The Angels Take Manhattan
Episode / March 30, 2016

Aired 29 September 2012 The Doctor’s admission that he tears out the last page of book so that the adventure never has to end provides all the setup that is needed for this adventure, poignantly foretelling of the permanent departure of Amy and Rory from the TARDIS that has been teased for so long. Amy has been the longest-serving companion of the new era of Doctor Who and Steven Moffat’s time as the showrunner has largely been about exploring Amy more than anyone or anything else. She saw him as a child, dreamed of his return, formed a strong comradery with the Doctor as she traveled with him, and even became his mother-in-law. Along with Rory who has increasingly become more prominent and affable, it was never going to be an easy task to say goodbye to such a beloved duo, but ‘The Angels Take Manhattan’ certainly provides an emotional and fulfilling sendoff. The story begins with an ill-fated private eye whose investigations reveal an unscrupulous collector, a hotel with a hidden secret, and the Weeping Angels themselves, including one in plain sight that is certain to draw just as many criticisms and praises. This sequence effectively reiterates how dangerous…

The Power of Three
Episode / March 30, 2016

Aired 22 September 2012 After many excursions to the past, to the future, and to distant planets, Doctor Who returns to modern-day Earth with an offering that feels like an homage to the Russell T Davies era complete with a sinister global threat that slowly builds as the episode progresses, newscasters explaining the global reaction to and ramifications of the threat, and even some further exploration of the Doctor as well as Amy and Rory. The multitude of very ordinary cubes forms the ominous focus of this episode, a very slow invasion force that initially captures the world’s interest before becoming commonplace paperweights and junk due to their apparent meaninglessness over several months. It’s not until they’ve been accepted as a normal item that their threat is eventually revealed. As events slowly played out over the course of almost a year, it helped to portray the sense of just how long the cubes are present before doing anything interesting. And as Amy warns that the world is taking them for granted sure enough a countdown appears on the faces of each and every one. The return of UNIT to help reinforce the global security concern is a welcome touch, and…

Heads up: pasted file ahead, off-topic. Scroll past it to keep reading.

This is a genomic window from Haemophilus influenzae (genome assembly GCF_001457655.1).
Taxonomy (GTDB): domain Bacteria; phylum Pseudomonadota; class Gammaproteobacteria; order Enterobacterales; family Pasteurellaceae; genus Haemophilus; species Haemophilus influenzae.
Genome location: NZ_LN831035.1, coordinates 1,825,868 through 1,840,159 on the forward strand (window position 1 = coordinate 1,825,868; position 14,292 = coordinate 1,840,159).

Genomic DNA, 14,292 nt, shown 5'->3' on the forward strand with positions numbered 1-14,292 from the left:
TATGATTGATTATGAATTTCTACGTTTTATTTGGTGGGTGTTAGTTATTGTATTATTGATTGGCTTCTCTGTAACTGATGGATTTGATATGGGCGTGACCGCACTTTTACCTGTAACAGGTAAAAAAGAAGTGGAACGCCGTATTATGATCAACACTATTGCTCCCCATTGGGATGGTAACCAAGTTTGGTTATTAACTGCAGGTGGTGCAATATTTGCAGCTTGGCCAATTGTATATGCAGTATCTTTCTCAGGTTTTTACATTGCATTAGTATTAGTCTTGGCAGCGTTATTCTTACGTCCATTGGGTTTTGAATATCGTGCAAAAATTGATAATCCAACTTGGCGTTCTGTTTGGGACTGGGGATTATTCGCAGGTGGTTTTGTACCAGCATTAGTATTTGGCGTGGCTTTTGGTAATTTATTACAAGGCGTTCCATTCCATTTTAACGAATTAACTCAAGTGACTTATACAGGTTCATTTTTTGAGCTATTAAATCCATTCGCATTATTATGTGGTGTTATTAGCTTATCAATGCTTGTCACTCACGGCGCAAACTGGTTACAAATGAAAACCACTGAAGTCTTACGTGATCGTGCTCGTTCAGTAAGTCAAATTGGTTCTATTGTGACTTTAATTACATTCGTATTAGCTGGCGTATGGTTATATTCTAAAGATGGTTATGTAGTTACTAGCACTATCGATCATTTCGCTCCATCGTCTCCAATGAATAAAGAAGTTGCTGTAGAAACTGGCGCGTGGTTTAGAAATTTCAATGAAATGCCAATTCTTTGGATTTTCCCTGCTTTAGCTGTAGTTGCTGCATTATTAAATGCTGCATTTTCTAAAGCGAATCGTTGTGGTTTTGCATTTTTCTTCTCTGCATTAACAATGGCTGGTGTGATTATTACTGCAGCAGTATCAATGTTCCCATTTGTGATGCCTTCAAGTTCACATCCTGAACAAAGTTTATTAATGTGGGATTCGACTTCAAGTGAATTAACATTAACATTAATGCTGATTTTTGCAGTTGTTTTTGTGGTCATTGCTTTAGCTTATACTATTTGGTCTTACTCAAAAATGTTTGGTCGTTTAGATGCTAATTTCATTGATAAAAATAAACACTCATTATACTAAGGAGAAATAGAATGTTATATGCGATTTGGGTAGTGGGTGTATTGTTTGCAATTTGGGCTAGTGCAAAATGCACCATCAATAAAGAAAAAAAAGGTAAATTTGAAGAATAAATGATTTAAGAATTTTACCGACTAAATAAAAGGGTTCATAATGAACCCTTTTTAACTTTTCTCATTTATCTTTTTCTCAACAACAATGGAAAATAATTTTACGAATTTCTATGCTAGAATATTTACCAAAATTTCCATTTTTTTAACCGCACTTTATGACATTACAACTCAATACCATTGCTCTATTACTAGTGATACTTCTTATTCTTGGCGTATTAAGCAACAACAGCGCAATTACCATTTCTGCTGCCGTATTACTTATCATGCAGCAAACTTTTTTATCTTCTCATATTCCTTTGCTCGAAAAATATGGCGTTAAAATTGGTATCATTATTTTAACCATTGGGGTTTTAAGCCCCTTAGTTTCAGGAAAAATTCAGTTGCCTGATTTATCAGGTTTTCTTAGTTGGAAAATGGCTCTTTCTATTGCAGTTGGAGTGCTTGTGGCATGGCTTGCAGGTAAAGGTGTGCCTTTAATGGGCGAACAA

A Town Called Mercy
Episode / March 29, 2016

Aired 15 September 2012 ‘A Town Called Mercy’ provides a rare trip to the Wild West for the Doctor, continuing the cinematic scope that recent episodes of Doctor Who have attained with a location shoot in Spain and unafraid to show off its gorgeous setting throughout the story. The oft-advertised cybernetic gunslinger quickly makes an appearance, promptly killing someone to cement the severity of the threat he poses, and events continue in rapid succession from there. Even if American accents continue to be somewhat of a downfall for Doctor Who casting, the town of Mercy is brought to life exquisitely even with its purposeful anachronisms, and the classic plot device of a strange man in a stranger land works very well here as the Doctor, with all of his Time Lord and British sensibilities, walks into a saloon and asks for a cup of tea. The Doctor soon becomes entwined in events as he finds out about the mysterious gunslinger as well as another alien doctor in Mercy, the subject of the gunslinger’s hunting. Adrian Scarborough plays this other doctor, Kahler Jex, and brings him to life quite well. He’s a man who has done some truly awful things, events…

Dinosaurs on a Spaceship
Episode / March 29, 2016